Exclusive: Early Music America cuts back

Exclusive: Early Music America cuts back


norman lebrecht

April 26, 2016

The quarterly magazine has been reduced to three issues a year. CD reviews editor Tom Moore has been laid off.

Subscriptions are said to be markedly down and the board has ordered immediate economies.

Donald Rosenberg was brought in as editor in April 2014 in the hope of boosting circulation. A former critic on the Cleveland Plain Dealer, Rosenberg shrank review coverage and beefed up the news side with such headlines as Battle of the Early Bands. But decline has continued and the board was forced to act fast.

early music


  • Craig Zeichner says:

    It’s very much a membership publication and because of that, it’s kind of a snooze for non-members – the folks who could boost circulation. I wonder if EMA membership is down as well? I was the founding CD reviews editor and a features writer for the publication at a time when it had more appeal for the wider early music community – actually competing with the lamented Goldberg Early Music magazine. Reviews and features on the international early music scene were the norm. As the focus became more American-centric – it is Early Music America after all – it became a less interesting read. I suspect an early music fan who attends concerts and buys CDs from international artists might be less interested in a self-produced sackbut album by an American artist than the latest Concerto Italiano disc. Alas, there’s no print early music coverage with EMag on the skids, Goldberg and Gramophone Early Music magazines long defunct.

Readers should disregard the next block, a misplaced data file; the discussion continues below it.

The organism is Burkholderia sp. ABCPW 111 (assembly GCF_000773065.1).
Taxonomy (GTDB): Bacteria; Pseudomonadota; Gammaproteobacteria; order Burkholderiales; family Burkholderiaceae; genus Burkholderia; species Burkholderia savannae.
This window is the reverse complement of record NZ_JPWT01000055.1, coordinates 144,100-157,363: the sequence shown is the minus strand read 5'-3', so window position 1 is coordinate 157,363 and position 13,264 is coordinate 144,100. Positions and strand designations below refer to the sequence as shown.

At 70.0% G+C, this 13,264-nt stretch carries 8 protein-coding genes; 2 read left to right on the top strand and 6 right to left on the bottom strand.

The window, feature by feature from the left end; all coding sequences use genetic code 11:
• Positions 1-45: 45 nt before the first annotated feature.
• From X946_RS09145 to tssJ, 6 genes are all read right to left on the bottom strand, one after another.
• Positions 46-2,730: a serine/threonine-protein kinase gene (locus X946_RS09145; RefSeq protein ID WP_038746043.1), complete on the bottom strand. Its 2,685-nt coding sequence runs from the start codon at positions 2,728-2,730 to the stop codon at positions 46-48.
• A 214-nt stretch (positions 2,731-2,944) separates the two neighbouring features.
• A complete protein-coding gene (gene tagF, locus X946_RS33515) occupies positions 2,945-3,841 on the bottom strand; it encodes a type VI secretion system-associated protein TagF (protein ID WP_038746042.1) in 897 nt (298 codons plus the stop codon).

• norman lebrecht says:

    We have received the following comment:
    Please note that the board of EMA has not made any final decision on the future of the magazine.

    With best wishes,

    Ann Felter
    Executive Director
    Early Music America
    801 Vinial Street, Suite 300
    Pittsburgh, PA 15212

  • Susan Orlando says:

    Living in Europe and following the baroque music field on both continents I can see how stimulating it could be for specialized musicians in the U.S. to be informed of events and trends of thoughts abroad and visa versa. Perhaps it is time for Early Music America to go international? Cross-cultural fertilization was an important element in stimulating artists in former centuries and so it should be today.
    Susan Orlando